Fig. 4

A zonula adhaerens between two adjacent cells at the outer aspect of the optic vesicle at stage 32. × 72000.

Fig. 4

A zonula adhaerens between two adjacent cells at the outer aspect of the optic vesicle at stage 32. × 72000.

The second type of junction is similar in cross-section to the zonulae adhaerentes although the examination of serial sections indicated that it has the shape of a macula approximately 0·5 μm in diameter (Fig. 5). Although rather infrequent, junctions of this type were observed in the developing retina at all stages examined and are similar to the maculae adhaerentes diminutae described by Hay (1968) in various embryonic tissues.

Fig. 5

A pair of maculae adhaerentes diminutae between adjacent cells at stage 32. × 72000.

Fig. 5

A pair of maculae adhaerentes diminutae between adjacent cells at stage 32. × 72000.

The third type of intercellular junction in the developing retina also has a macula structure with a diameter of about 1·0 μm (Fig. 6). At these junctions the irregular intercellular space abruptly narrows to a small gap which varies between 3 and 9 nm in width. The apposing membranes are unusually electron-dense and appear very straight over the region of the junction. A material of medium electron-density fills the space between the cells and frequently an array of regularly spaced electron-densities occurs in the intercellular space. There is no increased density of adjacent cytoplasm although sometimes small mitochondria occur in the immediate vicinity. Junctions of this type are usually observed singly although sometimes they are accompanied by the macula adhaerens diminuta type of junction (Fig. 7).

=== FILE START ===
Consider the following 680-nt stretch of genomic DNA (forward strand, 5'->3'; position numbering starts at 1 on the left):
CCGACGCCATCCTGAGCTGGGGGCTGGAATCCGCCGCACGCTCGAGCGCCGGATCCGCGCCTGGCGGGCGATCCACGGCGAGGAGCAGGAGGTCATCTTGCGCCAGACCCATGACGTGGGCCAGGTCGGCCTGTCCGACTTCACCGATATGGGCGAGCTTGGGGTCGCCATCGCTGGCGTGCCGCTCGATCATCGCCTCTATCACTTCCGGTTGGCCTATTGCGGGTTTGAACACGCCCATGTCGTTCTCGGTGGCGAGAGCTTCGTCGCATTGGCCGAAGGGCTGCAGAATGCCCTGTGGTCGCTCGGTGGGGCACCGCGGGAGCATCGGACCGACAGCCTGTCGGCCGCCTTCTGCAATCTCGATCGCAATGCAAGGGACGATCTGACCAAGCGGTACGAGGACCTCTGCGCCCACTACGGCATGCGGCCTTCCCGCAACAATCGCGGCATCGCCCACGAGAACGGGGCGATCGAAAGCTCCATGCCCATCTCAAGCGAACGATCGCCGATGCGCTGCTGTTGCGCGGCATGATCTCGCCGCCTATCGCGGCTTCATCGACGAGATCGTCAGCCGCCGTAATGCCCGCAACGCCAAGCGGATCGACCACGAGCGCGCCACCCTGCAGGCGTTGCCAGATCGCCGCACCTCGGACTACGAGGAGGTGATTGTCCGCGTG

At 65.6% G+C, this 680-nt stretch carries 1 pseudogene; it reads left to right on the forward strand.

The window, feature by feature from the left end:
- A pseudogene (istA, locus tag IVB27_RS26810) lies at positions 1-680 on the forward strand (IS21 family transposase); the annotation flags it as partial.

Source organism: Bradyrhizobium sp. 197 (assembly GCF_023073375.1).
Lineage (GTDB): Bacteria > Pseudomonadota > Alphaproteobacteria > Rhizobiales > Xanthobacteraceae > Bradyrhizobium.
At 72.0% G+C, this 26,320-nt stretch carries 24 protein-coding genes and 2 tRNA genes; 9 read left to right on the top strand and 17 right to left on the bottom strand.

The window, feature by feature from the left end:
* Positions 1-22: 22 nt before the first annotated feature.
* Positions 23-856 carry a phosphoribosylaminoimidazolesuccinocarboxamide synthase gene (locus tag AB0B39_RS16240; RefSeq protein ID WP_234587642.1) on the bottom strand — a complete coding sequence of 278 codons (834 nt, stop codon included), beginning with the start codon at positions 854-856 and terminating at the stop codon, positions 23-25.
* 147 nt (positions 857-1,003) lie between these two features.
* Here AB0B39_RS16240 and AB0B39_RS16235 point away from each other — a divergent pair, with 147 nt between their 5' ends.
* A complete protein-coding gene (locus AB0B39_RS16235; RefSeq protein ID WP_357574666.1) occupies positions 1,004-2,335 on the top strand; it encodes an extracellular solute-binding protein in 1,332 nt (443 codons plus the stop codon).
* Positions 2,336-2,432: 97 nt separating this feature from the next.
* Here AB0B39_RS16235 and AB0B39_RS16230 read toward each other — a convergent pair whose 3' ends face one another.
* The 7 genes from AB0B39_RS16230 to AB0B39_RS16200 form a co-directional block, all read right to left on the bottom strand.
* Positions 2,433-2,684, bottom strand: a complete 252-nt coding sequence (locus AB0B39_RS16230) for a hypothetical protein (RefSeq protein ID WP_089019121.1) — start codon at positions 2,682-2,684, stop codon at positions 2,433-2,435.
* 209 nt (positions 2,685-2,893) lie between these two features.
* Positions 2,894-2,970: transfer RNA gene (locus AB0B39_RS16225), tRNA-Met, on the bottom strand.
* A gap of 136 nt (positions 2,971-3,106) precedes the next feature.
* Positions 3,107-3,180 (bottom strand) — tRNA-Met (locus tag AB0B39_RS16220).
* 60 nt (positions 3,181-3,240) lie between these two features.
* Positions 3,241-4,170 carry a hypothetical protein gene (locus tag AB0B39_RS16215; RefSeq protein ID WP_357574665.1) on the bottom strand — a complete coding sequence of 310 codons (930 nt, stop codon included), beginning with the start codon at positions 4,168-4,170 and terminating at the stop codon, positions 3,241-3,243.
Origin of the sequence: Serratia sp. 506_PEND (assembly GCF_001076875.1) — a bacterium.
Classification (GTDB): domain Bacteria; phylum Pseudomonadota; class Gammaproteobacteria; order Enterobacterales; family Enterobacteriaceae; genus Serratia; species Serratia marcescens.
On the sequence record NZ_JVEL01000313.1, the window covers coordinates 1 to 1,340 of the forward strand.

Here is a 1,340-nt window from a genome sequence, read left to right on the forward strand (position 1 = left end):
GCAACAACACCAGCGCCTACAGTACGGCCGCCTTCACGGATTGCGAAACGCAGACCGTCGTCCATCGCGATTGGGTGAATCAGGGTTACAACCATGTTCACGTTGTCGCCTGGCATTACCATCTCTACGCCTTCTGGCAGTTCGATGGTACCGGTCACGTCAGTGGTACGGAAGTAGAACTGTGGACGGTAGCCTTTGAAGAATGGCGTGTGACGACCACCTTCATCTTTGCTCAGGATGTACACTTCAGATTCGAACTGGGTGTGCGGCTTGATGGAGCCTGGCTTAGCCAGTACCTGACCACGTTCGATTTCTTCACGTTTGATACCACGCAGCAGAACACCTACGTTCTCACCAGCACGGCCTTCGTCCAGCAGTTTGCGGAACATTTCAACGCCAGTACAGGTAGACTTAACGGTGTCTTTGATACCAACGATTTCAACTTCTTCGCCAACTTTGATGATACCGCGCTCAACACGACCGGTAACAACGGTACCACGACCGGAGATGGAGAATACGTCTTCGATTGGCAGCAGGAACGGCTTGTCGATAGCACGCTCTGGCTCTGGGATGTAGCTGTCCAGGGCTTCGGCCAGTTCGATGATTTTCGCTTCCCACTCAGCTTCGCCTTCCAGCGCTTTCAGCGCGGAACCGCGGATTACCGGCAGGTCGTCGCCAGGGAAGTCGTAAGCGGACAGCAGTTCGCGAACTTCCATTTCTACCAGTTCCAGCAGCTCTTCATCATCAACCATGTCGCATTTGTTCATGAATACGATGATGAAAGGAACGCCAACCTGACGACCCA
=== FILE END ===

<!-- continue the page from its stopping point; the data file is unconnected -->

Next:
Fig. 6

An intercellular junction between adjacent cells of the optic vesicle at stage 28. Note the increased density of apposed membranes, × 72000.

Fig. 6

An intercellular junction between adjacent cells of the optic vesicle at stage 28. Note the increased density of apposed membranes, × 72000.

Fig. 7

A similar junction to that shown in Fig. 6 flanked on either side by maculae adhaerentes diminutae. × 72000.

Fig. 7

A similar junction to that shown in Fig. 6 flanked on either side by maculae adhaerentes diminutae. × 72000.

This third type of junction occurs at random throughout the developing retina from stage 26 (the earliest stage examined) to stage 30 although the majority are observed close to the inner aspect of the optic vesicle. At stage 31 and beyond junctions of this type are no longer observed in the central region of the retina although a few occur at the periphery from stage 32 to stage 36 (the latest stage examined).